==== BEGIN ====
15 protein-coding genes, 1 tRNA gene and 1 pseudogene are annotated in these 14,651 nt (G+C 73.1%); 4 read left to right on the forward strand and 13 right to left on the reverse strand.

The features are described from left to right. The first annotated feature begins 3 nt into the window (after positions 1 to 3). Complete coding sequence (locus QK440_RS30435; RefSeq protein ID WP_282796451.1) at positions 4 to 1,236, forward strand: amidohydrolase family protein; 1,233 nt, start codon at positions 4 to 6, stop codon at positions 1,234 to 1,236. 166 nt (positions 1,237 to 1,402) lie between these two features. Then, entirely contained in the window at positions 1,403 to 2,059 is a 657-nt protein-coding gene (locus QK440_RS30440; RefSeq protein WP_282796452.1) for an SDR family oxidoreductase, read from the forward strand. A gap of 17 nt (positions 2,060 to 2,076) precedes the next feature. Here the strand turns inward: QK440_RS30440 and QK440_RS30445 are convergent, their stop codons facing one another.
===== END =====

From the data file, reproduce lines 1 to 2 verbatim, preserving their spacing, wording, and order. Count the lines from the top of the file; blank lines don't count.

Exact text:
15 protein-coding genes, 1 tRNA gene and 1 pseudogene are annotated in these 14,651 nt (G+C 73.1%); 4 read left to right on the forward strand and 13 right to left on the reverse strand.

The features are described from left to right. The first annotated feature begins 3 nt into the window (after positions 1 to 3). Complete coding sequence (locus QK440_RS30435; RefSeq protein ID WP_282796451.1) at positions 4 to 1,236, forward strand: amidohydrolase family protein; 1,233 nt, start codon at positions 4 to 6, stop codon at positions 1,234 to 1,236. 166 nt (positions 1,237 to 1,402) lie between these two features. Then, entirely contained in the window at positions 1,403 to 2,059 is a 657-nt protein-coding gene (locus QK440_RS30440; RefSeq protein WP_282796452.1) for an SDR family oxidoreductase, read from the forward strand. A gap of 17 nt (positions 2,060 to 2,076) precedes the next feature. Here the strand turns inward: QK440_RS30440 and QK440_RS30445 are convergent, their stop codons facing one another.